The Use of Population Projections to Allocate Public Funds

by Norfleet W. Rives


Full Document

FormatFile SizeNotes
PDF file 0.5 MB

Use Adobe Acrobat Reader version 10 or higher for the best experience.


Purchase Print Copy

 FormatList Price Price
Add to Cart Paperback17 pages $20.00 $16.00 20% Web Discount

Reviews recent efforts to standardize state population projections for federal assistance. Such efforts reflect concern for equitable and efficient funding of long-range capital projects. Potentially troublesome issues in federal-state-local relations are identified: (1) Who decides the assumptions to underlie baseline projections? (2) How often should a projection be updated? (3) Would updating affect previous funding commitments? (4) Will required use of one projection for all federal funding purposes prove too inflexible? (5) Will availability of an "official" projection series lead to certain unwarranted uses? (6) Who will resolve disputes? (7) To what extent does use of population projections to allocate public funds constitute an ad hoc growth policy?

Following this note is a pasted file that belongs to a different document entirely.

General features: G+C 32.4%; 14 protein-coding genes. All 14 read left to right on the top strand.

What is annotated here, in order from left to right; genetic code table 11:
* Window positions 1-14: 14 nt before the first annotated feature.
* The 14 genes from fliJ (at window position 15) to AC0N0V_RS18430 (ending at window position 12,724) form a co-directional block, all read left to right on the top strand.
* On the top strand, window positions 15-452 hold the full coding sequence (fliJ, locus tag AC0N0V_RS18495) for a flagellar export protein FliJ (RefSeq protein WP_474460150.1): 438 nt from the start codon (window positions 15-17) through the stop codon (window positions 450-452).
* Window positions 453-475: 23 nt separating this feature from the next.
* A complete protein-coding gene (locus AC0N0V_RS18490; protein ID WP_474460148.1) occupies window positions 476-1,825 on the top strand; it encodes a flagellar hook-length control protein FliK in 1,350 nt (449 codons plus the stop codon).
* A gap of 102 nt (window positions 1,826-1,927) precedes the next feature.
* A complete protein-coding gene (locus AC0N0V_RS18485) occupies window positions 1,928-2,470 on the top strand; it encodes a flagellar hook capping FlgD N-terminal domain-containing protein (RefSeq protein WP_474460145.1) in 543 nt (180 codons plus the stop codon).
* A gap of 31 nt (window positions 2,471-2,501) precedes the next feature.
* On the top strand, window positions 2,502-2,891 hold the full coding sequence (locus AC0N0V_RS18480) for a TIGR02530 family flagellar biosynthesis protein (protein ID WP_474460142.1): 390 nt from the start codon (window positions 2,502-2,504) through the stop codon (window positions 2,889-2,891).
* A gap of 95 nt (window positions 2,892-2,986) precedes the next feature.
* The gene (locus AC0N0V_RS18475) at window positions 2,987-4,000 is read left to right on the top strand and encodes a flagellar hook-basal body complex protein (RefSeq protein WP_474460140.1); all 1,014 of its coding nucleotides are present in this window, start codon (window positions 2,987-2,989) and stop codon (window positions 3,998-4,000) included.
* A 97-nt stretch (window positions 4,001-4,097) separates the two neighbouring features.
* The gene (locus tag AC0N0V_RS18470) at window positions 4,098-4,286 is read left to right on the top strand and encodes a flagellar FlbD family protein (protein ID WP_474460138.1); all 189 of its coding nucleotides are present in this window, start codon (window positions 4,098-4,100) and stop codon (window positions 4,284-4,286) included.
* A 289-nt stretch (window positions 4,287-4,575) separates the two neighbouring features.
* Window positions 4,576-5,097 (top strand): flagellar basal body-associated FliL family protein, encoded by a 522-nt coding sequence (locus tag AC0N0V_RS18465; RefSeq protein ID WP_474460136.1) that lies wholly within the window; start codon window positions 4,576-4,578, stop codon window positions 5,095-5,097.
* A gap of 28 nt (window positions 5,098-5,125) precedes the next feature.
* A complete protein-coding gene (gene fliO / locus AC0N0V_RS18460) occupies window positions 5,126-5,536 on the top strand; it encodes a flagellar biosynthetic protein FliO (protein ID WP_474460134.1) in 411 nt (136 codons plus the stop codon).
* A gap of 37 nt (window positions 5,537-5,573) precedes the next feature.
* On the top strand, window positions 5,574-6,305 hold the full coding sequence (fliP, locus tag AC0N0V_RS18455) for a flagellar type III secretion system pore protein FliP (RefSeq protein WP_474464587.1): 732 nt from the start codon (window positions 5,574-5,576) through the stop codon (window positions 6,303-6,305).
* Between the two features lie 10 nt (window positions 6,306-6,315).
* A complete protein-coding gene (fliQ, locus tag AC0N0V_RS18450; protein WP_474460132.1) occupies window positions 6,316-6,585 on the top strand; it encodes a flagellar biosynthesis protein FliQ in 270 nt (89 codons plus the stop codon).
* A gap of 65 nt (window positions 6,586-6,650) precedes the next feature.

This report is part of the RAND Corporation Paper series. The paper was a product of the RAND Corporation from 1948 to 2003 that captured speeches, memorials, and derivative research, usually prepared on authors' own time and meant to be the scholarly or scientific contribution of individual authors to their professional fields. Papers were less formal than reports and did not require rigorous peer review.

Permission is given to duplicate this electronic document for personal use only, as long as it is unaltered and complete. Copies may not be duplicated for commercial purposes. Unauthorized posting of RAND PDFs to a non-RAND Web site is prohibited. RAND PDFs are protected under copyright law. For information on reprint and linking permissions, please visit the RAND Permissions page.

The RAND Corporation is a nonprofit institution that helps improve policy and decisionmaking through research and analysis. RAND's publications do not necessarily reflect the opinions of its research clients and sponsors.